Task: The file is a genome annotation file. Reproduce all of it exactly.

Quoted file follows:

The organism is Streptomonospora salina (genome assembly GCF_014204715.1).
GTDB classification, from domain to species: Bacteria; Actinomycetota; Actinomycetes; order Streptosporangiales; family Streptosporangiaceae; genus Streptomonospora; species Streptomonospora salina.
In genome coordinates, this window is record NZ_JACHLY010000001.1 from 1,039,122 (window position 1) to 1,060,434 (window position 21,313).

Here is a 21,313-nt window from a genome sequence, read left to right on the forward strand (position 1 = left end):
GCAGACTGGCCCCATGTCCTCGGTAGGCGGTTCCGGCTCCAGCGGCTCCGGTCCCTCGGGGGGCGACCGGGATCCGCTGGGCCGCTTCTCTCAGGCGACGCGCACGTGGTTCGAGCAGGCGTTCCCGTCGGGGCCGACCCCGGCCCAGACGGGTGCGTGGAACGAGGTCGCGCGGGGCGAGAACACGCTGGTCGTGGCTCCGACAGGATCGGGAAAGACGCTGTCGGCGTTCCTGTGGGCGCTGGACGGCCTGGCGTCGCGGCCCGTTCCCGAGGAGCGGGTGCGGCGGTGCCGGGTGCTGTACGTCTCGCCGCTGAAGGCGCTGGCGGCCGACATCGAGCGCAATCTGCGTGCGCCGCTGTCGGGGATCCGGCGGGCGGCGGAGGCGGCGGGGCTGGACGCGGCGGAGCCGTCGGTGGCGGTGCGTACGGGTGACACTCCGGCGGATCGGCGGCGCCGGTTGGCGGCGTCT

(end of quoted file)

The organism is Streptomonospora salina (genome assembly GCF_014204715.1).
GTDB classification, from domain to species: Bacteria; Actinomycetota; Actinomycetes; order Streptosporangiales; family Streptosporangiaceae; genus Streptomonospora; species Streptomonospora salina.
In genome coordinates, this window is record NZ_JACHLY010000001.1 from 1,039,122 (window position 1) to 1,060,434 (window position 21,313).

Here is a 21,313-nt window from a genome sequence, read left to right on the forward strand (position 1 = left end):
GCAGACTGGCCCCATGTCCTCGGTAGGCGGTTCCGGCTCCAGCGGCTCCGGTCCCTCGGGGGGCGACCGGGATCCGCTGGGCCGCTTCTCTCAGGCGACGCGCACGTGGTTCGAGCAGGCGTTCCCGTCGGGGCCGACCCCGGCCCAGACGGGTGCGTGGAACGAGGTCGCGCGGGGCGAGAACACGCTGGTCGTGGCTCCGACAGGATCGGGAAAGACGCTGTCGGCGTTCCTGTGGGCGCTGGACGGCCTGGCGTCGCGGCCCGTTCCCGAGGAGCGGGTGCGGCGGTGCCGGGTGCTGTACGTCTCGCCGCTGAAGGCGCTGGCGGCCGACATCGAGCGCAATCTGCGTGCGCCGCTGTCGGGGATCCGGCGGGCGGCGGAGGCGGCGGGGCTGGACGCGGCGGAGCCGTCGGTGGCGGTGCGTACGGGTGACACTCCGGCGGATCGGCGGCGCCGGTTGGCGGCGTCT